I don't, I really don't. Teaching non-developers SQL is a nearly always a dangerous mistake. I say nearly always because in some circumstances you might be lucky to identify a user who has some aptitude for programming who can be educated up to a role where they can create ad-hoc reports and functionality of the type you imply. You can generally identify such people in an office because they'll be the ones who the others ask for help when they have computer problems. Often they'll have coded up macros in spreadsheets and other automation tasks. Taking these people under your wing and helping them out can be a great way of solving the problem.
However, you have to tie down level of access they have to the database so they cannot do any damage. A cloned reporting database is generally a good idea. Ideally on a separate server.
Why? because the best, most well intentioned, non-professional is more than capable of screwing up a database if given unlimited access. Even with just select access a couple of inadvertent cross-joins on large tables can bring a server to it's knees. If they then hit the on-off switch because they think that's needed you can end up with some very messed up server software.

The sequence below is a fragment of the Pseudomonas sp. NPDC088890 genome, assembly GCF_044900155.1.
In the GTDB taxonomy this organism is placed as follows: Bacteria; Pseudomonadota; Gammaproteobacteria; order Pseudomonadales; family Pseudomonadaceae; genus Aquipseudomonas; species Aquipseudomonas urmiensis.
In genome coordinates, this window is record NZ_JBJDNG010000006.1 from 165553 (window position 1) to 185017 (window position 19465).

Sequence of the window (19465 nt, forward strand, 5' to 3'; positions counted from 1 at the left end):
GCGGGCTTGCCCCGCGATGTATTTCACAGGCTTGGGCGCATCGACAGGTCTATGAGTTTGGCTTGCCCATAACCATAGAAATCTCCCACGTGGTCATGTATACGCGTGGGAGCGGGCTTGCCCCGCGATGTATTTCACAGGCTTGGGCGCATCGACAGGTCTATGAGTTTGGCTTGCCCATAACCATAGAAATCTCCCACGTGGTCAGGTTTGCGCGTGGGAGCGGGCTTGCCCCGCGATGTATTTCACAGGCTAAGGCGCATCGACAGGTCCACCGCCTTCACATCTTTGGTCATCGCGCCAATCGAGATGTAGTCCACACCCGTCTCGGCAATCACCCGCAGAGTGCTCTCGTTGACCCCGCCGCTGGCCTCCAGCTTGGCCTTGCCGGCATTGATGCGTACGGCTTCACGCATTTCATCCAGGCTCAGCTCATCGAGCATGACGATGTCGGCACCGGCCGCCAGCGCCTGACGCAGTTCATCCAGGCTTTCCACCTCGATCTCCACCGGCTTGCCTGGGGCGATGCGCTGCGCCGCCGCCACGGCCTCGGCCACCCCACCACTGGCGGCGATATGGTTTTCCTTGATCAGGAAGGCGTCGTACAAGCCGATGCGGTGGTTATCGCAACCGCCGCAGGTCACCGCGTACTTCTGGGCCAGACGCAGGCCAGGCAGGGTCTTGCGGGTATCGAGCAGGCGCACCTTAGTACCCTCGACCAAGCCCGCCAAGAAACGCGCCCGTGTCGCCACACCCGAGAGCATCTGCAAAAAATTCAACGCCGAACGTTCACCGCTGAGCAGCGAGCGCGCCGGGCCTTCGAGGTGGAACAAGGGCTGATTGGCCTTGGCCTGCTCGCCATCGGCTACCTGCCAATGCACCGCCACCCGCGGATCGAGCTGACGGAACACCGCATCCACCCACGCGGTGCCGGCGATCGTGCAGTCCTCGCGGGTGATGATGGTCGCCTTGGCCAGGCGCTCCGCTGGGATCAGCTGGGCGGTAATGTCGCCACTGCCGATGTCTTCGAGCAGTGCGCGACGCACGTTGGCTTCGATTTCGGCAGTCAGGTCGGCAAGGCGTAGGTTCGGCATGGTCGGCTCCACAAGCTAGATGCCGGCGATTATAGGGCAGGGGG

The problem is solvable however. Generally when faced with this sort of situation I will do the analysis and create a set of friendly user-facing views that present the data in the format that the users will most likely want to see. I then give the users access to these views only and ideally via a reporting tool. This can be a commercial application or something custom-built that performs basic filter and join operations.
The point is that you're users are not really asking you how they can learn SQL (indeed I'd get a bit worried if my clients started asking me about T-SQL design, it would imply I'd been discussing tech with them and not how tech can be applied to their business situation). The question they are really posing is how can we create ad-hoc reports without calling on you to do them all the time and they've got a bit hung-up on SQL because that's how you've told them you do it. You need to take a step back and address the real business need, not the superficial question